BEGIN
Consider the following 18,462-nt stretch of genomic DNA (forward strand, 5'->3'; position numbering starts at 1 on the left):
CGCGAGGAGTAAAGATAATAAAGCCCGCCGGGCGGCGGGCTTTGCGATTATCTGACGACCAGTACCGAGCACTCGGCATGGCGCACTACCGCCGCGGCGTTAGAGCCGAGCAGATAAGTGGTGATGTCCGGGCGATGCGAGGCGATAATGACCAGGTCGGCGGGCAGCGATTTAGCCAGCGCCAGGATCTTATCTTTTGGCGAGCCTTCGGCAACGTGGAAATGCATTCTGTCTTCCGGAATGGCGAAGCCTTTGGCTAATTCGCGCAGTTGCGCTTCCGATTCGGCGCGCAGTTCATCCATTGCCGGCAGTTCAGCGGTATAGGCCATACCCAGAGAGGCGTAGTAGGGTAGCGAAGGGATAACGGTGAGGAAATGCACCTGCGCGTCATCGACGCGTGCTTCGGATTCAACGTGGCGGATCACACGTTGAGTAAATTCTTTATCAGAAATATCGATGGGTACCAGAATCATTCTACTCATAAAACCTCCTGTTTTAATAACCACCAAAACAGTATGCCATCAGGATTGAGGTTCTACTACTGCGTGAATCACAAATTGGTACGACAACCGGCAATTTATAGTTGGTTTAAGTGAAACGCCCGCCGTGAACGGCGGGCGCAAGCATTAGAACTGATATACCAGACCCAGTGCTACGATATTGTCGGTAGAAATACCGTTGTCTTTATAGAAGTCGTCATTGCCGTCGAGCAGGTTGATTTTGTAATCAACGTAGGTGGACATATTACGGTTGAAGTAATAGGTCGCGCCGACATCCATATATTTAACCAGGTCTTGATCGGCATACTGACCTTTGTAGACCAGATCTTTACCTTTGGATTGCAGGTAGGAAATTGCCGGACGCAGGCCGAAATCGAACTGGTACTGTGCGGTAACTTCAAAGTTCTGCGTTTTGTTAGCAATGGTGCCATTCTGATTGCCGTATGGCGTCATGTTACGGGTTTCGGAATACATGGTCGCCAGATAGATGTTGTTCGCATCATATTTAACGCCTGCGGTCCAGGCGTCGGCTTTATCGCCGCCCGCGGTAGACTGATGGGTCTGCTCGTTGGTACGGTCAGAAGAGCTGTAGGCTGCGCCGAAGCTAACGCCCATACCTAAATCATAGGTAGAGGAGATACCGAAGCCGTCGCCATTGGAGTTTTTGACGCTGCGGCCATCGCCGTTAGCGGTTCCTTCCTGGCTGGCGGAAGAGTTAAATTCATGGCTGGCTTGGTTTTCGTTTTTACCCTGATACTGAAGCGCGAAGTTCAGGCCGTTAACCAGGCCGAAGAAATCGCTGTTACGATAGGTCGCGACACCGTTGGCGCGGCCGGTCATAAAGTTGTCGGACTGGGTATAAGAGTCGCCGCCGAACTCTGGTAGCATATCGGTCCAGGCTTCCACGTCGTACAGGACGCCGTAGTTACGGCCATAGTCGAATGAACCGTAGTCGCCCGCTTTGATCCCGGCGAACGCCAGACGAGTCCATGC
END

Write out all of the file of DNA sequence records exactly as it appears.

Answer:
Consider the following 18,462-nt stretch of genomic DNA (forward strand, 5'->3'; position numbering starts at 1 on the left):
CGCGAGGAGTAAAGATAATAAAGCCCGCCGGGCGGCGGGCTTTGCGATTATCTGACGACCAGTACCGAGCACTCGGCATGGCGCACTACCGCCGCGGCGTTAGAGCCGAGCAGATAAGTGGTGATGTCCGGGCGATGCGAGGCGATAATGACCAGGTCGGCGGGCAGCGATTTAGCCAGCGCCAGGATCTTATCTTTTGGCGAGCCTTCGGCAACGTGGAAATGCATTCTGTCTTCCGGAATGGCGAAGCCTTTGGCTAATTCGCGCAGTTGCGCTTCCGATTCGGCGCGCAGTTCATCCATTGCCGGCAGTTCAGCGGTATAGGCCATACCCAGAGAGGCGTAGTAGGGTAGCGAAGGGATAACGGTGAGGAAATGCACCTGCGCGTCATCGACGCGTGCTTCGGATTCAACGTGGCGGATCACACGTTGAGTAAATTCTTTATCAGAAATATCGATGGGTACCAGAATCATTCTACTCATAAAACCTCCTGTTTTAATAACCACCAAAACAGTATGCCATCAGGATTGAGGTTCTACTACTGCGTGAATCACAAATTGGTACGACAACCGGCAATTTATAGTTGGTTTAAGTGAAACGCCCGCCGTGAACGGCGGGCGCAAGCATTAGAACTGATATACCAGACCCAGTGCTACGATATTGTCGGTAGAAATACCGTTGTCTTTATAGAAGTCGTCATTGCCGTCGAGCAGGTTGATTTTGTAATCAACGTAGGTGGACATATTACGGTTGAAGTAATAGGTCGCGCCGACATCCATATATTTAACCAGGTCTTGATCGGCATACTGACCTTTGTAGACCAGATCTTTACCTTTGGATTGCAGGTAGGAAATTGCCGGACGCAGGCCGAAATCGAACTGGTACTGTGCGGTAACTTCAAAGTTCTGCGTTTTGTTAGCAATGGTGCCATTCTGATTGCCGTATGGCGTCATGTTACGGGTTTCGGAATACATGGTCGCCAGATAGATGTTGTTCGCATCATATTTAACGCCTGCGGTCCAGGCGTCGGCTTTATCGCCGCCCGCGGTAGACTGATGGGTCTGCTCGTTGGTACGGTCAGAAGAGCTGTAGGCTGCGCCGAAGCTAACGCCCATACCTAAATCATAGGTAGAGGAGATACCGAAGCCGTCGCCATTGGAGTTTTTGACGCTGCGGCCATCGCCGTTAGCGGTTCCTTCCTGGCTGGCGGAAGAGTTAAATTCATGGCTGGCTTGGTTTTCGTTTTTACCCTGATACTGAAGCGCGAAGTTCAGGCCGTTAACCAGGCCGAAGAAATCGCTGTTACGATAGGTCGCGACACCGTTGGCGCGGCCGGTCATAAAGTTGTCGGACTGGGTATAAGAGTCGCCGCCGAACTCTGGTAGCATATCGGTCCAGGCTTCCACGTCGTACAGGACGCCGTAGTTACGGCCATAGTCGAATGAACCGTAGTCGCCCGCTTTGATCCCGGCGAACGCCAGACGAGTCCATGC